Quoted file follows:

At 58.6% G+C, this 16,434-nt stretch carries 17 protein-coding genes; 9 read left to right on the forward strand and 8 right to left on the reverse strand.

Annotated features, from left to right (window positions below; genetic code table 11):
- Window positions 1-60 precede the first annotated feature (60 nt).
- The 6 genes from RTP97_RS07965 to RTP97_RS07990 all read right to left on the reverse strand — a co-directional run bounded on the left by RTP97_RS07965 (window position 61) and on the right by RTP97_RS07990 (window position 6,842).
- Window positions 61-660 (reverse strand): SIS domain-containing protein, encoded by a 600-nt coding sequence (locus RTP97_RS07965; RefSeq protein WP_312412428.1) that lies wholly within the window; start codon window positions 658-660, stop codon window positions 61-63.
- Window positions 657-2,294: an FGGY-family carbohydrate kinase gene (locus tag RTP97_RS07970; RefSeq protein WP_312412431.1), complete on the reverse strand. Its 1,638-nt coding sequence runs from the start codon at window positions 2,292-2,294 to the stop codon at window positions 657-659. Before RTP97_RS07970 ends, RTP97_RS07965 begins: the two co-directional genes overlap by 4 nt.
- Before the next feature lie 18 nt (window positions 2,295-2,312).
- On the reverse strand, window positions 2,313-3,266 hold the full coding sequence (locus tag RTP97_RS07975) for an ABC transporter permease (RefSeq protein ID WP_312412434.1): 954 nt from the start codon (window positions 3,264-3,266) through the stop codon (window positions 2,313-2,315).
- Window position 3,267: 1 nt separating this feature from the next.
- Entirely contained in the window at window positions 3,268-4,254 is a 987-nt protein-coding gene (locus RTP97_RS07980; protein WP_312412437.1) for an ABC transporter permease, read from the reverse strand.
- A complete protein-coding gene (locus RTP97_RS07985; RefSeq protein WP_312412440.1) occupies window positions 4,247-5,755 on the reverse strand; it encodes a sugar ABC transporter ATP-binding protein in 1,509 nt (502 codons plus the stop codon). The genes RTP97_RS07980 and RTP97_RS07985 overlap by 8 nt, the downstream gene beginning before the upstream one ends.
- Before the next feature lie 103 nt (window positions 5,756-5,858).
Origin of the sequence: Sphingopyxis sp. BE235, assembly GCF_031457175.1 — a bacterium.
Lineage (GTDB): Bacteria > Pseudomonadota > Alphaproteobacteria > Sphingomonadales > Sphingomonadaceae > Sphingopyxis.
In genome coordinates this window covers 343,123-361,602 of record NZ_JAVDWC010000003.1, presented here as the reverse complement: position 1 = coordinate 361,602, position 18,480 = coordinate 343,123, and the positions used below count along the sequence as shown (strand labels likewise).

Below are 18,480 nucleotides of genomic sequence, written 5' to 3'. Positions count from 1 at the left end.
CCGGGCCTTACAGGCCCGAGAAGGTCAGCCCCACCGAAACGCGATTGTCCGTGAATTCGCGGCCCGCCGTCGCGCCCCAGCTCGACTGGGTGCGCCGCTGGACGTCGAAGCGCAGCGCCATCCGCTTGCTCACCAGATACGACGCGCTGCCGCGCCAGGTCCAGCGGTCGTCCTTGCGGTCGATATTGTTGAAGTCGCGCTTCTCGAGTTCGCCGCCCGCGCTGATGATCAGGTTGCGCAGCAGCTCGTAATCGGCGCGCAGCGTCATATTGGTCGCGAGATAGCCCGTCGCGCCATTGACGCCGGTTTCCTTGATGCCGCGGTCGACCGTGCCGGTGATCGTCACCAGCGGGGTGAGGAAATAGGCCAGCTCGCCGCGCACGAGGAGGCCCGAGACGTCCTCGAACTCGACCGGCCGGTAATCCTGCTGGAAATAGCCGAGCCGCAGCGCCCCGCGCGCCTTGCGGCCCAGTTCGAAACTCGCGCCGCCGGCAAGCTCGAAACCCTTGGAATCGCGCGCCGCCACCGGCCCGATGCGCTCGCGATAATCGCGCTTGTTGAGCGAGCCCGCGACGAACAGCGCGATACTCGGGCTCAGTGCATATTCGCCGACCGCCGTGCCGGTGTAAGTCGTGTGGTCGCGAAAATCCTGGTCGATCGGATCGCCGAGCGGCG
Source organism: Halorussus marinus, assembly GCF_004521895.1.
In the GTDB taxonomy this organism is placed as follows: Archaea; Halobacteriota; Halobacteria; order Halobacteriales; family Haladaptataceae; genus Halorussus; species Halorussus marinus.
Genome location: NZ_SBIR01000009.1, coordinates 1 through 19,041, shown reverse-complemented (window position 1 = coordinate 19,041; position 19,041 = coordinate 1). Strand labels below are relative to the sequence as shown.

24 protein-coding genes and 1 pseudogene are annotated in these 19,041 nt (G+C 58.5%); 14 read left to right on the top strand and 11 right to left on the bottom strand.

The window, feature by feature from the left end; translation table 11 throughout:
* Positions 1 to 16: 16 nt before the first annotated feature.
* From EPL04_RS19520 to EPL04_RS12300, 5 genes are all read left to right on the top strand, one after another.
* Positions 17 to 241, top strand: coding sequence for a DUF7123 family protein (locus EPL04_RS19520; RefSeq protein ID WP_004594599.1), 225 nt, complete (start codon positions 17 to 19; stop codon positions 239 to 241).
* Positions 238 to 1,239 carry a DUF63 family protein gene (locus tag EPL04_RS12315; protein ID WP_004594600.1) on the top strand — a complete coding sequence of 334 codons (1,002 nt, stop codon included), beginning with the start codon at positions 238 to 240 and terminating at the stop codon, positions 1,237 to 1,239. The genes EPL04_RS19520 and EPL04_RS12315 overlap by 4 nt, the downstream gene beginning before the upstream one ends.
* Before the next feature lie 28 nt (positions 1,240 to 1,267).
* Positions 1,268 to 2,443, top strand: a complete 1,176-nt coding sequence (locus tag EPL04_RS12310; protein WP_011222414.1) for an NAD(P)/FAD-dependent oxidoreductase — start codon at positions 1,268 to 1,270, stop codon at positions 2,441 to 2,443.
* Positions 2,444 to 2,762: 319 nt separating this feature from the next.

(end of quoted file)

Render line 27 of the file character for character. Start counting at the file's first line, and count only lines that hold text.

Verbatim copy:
* Before the next feature lie 28 nt (positions 1,240 to 1,267).